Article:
How to Pack Your Stuff for a Move
One of the realities of life as a renter is that you might be called upon to move at any time, and moving isn’t easy. But it doesn’t have to be particularly difficult, either, provided you have the time, tools, and techniques you need. Here’s the best way we’ve found to get your stuff completely prepared for moving day.
A few weeks before moving day hits, start by purchasing boxes, packing tape, a big permanent marker, some bubble wrap, some tissue paper, and some packing paper if you don’t already have old newspapers sitting around. Each day, go through one room in your house and look for things you’re definitely not going to need between now and moving day, and pack them up and set them aside in a staging area.
Set yourself up so that on the night before moving day and on moving day itself, your meals are already prepared (or you have money and time set aside to eat out), and you have disposable utensils and plates you can use. Have your clothes for the Big Day and the next day already set aside, and the minimum amount of toiletries you need still out (and with a container ready to drop them in as you use them.)
The Packing Process
The specifics are going to vary wildly based on what exactly you have in your home, but the principles of good packing are the same everywhere:
- Pick a thing,
- Make sure it’s clean and all of the parts are present,
- Wrap it in a protective layer of stuff,
- If it’s not a convenient item to stack/carry on its own, add it to a box,
- Keeping each box easy to lift and move without hurting yourself,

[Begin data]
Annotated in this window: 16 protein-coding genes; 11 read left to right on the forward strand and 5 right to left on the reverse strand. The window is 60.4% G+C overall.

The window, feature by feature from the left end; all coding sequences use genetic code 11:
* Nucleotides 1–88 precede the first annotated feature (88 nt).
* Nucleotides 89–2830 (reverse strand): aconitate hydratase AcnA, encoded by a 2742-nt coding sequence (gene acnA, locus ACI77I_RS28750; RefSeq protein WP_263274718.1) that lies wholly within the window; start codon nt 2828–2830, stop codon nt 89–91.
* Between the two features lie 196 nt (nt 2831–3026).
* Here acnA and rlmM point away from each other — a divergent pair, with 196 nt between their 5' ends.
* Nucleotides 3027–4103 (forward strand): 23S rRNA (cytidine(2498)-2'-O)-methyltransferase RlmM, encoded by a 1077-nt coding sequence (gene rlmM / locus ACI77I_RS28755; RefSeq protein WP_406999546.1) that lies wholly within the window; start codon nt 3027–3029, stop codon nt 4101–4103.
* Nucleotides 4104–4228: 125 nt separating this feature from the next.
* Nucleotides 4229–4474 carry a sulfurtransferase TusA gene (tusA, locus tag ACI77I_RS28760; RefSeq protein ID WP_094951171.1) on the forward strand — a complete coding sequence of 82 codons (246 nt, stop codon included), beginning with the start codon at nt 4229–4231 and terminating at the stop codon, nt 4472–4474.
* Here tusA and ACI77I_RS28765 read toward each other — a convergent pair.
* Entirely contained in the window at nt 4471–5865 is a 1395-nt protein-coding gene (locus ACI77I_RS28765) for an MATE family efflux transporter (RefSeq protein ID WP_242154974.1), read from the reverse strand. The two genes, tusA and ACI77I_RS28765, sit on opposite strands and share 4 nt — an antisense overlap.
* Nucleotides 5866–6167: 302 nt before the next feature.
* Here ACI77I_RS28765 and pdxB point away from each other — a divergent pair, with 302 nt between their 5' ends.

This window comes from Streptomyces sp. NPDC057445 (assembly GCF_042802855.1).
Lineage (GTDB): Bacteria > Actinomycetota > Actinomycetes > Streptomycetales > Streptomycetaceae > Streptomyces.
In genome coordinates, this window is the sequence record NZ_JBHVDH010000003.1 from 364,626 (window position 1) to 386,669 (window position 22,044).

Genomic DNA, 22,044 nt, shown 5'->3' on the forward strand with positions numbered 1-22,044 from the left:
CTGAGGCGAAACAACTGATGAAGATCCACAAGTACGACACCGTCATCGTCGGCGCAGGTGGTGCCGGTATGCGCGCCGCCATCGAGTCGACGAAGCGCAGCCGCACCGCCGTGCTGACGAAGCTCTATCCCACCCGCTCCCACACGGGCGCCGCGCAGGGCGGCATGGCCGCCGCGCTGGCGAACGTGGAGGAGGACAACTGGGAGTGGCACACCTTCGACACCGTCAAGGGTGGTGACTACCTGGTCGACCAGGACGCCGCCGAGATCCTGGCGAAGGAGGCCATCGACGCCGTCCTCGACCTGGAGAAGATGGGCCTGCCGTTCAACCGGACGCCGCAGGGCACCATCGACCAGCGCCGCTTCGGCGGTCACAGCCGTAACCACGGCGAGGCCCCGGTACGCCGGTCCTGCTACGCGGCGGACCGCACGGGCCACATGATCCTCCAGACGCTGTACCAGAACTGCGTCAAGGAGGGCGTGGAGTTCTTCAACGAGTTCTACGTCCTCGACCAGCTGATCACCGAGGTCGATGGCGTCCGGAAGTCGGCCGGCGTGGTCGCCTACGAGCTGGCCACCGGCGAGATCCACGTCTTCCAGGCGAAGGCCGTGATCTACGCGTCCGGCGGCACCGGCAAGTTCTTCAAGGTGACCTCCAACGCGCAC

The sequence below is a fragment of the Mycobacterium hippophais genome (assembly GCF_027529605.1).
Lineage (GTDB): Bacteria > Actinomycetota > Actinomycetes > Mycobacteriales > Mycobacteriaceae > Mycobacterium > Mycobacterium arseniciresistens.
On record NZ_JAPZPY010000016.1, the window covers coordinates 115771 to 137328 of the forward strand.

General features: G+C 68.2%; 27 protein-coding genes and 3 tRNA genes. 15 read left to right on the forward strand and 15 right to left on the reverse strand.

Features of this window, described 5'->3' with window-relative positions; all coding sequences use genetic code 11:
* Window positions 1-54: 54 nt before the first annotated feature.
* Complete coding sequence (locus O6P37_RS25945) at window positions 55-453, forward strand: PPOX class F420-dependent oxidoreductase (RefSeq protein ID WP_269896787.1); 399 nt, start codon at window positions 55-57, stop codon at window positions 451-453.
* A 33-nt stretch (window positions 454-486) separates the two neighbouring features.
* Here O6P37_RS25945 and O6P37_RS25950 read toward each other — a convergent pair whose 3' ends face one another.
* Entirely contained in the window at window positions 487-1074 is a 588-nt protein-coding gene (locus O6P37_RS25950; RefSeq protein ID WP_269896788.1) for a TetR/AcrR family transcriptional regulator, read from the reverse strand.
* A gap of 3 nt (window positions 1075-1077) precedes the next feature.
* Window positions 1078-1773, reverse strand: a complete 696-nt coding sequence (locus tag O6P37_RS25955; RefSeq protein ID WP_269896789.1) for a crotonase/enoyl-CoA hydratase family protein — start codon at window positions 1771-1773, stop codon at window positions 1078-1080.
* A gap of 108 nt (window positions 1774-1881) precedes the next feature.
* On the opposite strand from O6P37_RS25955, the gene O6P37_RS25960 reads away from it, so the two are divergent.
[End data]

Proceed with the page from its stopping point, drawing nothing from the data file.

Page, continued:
- Making sure the most durable and/or heaviest items go on the bottom and the lightest/most fragile items go on top,
- Creating a list of contents on paper to put into the box before it’s sealed, and
- Labeling the outside of the box with a rough idea of the contents and what room they belong in.
As a sidenote, be sure you choose the right box! Different qualities of cardboard have different weights they can handle, and it’s important not to overload the boxes you choose. Here’s a convenient summary from our allies at GoShip.Com :
Graph created by GoShip.com
When it comes to wrapping your goods, there’s a simple rule: wrap fragile items in bubblewrap or, if the item is going to be in its own “sub-box”, fill the’sub-box’ with tissue paper except the bare minimum of space needed for the fragile item. If it’s a breakable-but-not-fragile item, you can default to a few layers of newspaper. For durable items, getting anything that will protect other stuff from it will suffice. (Watch out dealing with old newspaper, though, ’cause the ink can interact with the oils from your hands to leave streaks on ton your stuff that can be very hard to get out.)
Label, not Slander
When you label your boxes, do it intelligently. Not only should each box say what’s in it in general, but what room it belongs in. Also, make liberal use of “how to treat this thing” labels, including “fragile,” “this side up,” “heat sensitive,” and “don’t put anything on top of this.” Also be sure to write the ‘what is this’ and ‘where does this go’ labels on the top and on at least one (preferably two adjacent) sides of each box. If a box is intended to go to storage instead of being unpacked, put a month/year date on it as well.
Loading the Truck
When you load the truck with all of your freshly-packed boxes, in addition to keeping track of the concerns surrounding fragile and ‘nothing on top of this’ boxes, you should also pack the items that are going to go in the back rooms of your new house closest to the door of your moving van. That way, the things you take out first will go into the most distant rooms, and you can work your way forward through both the house and the van, ending with the items that will go just inside the front door. With the caveat that anything you know you’re going to need before you’re done unloading should probably go either right at the very back of the van, or be put in some other easily-accessible place like in a different vehicle.